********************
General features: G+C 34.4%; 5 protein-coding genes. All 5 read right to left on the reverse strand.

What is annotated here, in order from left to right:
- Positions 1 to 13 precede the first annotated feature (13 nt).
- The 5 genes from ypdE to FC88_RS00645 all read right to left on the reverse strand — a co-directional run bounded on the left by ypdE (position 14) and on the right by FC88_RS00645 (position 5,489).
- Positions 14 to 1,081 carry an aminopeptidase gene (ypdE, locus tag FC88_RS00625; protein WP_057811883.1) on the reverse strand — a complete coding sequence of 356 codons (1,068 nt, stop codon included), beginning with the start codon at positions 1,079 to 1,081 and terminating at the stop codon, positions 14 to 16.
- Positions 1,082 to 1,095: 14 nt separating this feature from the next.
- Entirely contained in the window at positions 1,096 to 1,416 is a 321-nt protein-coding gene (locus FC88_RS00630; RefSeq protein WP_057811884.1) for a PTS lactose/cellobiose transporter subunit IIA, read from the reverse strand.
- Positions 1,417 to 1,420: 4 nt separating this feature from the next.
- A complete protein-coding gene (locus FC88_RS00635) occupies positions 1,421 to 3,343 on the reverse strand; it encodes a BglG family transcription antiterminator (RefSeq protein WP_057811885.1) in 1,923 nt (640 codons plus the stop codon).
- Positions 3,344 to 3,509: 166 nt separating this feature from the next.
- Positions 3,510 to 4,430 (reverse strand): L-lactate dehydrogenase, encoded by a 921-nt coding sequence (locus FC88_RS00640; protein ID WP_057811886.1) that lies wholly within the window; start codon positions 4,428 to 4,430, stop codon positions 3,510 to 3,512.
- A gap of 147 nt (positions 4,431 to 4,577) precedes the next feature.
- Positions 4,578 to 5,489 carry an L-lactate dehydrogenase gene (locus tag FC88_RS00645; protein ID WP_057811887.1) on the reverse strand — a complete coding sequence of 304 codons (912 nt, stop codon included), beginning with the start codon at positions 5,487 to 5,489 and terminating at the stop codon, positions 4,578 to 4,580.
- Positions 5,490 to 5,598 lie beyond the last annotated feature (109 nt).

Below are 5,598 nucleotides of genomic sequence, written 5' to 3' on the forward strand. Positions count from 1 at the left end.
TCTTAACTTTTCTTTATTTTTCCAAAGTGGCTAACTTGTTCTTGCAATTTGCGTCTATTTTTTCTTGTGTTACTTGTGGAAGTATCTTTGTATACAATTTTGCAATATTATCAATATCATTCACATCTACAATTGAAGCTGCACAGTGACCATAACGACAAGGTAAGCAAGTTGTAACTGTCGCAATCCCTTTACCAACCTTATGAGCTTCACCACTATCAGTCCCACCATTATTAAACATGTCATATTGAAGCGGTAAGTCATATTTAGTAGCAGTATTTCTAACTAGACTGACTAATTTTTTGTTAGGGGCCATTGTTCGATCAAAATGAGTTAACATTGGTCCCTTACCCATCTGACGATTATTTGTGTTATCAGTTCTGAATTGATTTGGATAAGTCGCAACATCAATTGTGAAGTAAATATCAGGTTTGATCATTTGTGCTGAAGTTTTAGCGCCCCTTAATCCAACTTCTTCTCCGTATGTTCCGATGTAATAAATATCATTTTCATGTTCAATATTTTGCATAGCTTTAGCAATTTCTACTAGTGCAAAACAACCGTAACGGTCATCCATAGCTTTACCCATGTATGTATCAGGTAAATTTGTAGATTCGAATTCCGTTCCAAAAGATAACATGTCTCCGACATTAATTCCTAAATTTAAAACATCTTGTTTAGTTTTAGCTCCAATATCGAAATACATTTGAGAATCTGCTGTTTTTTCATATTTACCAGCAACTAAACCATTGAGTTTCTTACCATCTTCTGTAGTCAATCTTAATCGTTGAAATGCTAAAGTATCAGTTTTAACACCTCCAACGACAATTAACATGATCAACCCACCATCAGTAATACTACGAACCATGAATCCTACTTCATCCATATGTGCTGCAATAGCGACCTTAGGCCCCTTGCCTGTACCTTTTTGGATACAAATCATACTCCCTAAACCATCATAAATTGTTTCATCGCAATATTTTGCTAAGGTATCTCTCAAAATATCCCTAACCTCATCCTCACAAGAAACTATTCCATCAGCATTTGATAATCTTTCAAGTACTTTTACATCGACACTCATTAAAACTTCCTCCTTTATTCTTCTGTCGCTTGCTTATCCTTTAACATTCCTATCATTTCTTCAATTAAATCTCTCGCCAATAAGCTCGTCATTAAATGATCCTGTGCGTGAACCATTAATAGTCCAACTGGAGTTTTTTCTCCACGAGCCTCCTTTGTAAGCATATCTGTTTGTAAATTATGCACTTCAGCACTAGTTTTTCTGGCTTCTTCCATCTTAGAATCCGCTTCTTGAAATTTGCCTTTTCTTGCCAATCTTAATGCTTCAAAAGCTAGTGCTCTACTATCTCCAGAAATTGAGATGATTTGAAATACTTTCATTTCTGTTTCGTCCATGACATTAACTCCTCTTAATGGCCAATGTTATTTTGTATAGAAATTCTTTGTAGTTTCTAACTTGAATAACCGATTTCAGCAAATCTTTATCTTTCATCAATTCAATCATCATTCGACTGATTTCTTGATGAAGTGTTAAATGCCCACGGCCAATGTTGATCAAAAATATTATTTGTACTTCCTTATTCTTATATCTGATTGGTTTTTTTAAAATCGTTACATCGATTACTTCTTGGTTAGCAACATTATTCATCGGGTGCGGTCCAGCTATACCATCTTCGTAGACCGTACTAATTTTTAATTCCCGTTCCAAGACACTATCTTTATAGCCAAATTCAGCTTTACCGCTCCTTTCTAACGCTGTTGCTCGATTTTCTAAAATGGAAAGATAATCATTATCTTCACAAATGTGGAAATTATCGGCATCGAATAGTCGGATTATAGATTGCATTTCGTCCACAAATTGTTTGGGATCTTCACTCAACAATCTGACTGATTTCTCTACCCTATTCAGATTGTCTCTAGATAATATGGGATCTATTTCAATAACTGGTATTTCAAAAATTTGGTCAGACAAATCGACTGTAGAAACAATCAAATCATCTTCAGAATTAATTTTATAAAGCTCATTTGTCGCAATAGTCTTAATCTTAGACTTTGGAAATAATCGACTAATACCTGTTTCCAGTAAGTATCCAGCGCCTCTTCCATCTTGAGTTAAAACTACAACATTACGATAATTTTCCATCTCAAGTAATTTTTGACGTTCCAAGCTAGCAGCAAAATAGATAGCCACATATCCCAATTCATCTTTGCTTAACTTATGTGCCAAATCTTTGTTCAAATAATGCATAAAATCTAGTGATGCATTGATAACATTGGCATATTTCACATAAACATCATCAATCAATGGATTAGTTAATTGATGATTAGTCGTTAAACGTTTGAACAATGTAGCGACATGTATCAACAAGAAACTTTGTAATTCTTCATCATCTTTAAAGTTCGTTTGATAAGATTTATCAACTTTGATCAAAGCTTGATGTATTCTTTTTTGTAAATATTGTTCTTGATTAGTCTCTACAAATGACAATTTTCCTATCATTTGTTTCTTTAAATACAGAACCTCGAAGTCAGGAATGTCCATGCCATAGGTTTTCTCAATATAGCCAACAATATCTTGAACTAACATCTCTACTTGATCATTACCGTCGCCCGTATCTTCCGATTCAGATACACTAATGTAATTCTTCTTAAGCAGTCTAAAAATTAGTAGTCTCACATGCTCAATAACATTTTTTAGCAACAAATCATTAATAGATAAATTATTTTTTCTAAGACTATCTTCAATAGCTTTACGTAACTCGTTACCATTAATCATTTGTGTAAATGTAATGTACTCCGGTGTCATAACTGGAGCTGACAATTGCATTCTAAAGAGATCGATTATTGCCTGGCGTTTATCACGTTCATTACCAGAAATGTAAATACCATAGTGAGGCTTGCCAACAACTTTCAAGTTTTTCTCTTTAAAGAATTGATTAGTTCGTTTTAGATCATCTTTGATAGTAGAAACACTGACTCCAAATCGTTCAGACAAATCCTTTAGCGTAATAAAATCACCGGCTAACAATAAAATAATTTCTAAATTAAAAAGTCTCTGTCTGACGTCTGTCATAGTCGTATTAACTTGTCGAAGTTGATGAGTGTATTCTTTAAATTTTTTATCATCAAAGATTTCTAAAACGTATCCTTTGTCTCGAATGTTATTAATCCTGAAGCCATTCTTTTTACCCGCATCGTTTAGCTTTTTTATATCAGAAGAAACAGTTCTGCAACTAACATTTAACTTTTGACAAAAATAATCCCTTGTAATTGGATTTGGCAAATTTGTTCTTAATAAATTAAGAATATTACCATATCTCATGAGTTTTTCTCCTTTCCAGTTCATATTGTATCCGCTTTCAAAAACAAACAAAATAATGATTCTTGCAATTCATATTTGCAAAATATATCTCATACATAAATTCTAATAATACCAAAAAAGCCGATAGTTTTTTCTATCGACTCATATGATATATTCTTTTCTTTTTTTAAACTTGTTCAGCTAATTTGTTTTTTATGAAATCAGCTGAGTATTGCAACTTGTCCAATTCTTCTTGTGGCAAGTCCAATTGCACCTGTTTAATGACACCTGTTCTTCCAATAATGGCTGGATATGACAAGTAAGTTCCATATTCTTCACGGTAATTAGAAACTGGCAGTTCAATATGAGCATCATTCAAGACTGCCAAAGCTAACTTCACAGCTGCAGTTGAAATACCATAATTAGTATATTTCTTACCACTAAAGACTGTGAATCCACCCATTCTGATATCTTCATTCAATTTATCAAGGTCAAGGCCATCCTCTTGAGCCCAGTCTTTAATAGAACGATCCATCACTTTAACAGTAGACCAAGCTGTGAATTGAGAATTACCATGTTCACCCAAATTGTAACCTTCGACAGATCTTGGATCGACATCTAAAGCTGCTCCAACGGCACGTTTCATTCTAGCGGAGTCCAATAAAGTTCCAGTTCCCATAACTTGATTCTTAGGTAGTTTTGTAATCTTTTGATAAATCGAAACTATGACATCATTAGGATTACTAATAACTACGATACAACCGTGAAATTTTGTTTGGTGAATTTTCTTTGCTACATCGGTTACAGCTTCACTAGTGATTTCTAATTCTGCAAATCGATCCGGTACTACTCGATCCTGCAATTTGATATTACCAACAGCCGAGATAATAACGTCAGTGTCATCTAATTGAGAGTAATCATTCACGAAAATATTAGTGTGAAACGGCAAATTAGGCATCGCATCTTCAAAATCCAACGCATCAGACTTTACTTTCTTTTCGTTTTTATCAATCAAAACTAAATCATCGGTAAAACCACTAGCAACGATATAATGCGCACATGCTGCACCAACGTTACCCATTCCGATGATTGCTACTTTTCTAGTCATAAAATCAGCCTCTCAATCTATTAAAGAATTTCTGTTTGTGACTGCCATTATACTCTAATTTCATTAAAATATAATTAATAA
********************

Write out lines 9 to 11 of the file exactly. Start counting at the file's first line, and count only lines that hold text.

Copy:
- A complete protein-coding gene (locus FC88_RS00635) occupies positions 1,421 to 3,343 on the reverse strand; it encodes a BglG family transcription antiterminator (RefSeq protein WP_057811885.1) in 1,923 nt (640 codons plus the stop codon).
- Positions 3,344 to 3,509: 166 nt separating this feature from the next.
- Positions 3,510 to 4,430 (reverse strand): L-lactate dehydrogenase, encoded by a 921-nt coding sequence (locus FC88_RS00640; protein ID WP_057811886.1) that lies wholly within the window; start codon positions 4,428 to 4,430, stop codon positions 3,510 to 3,512.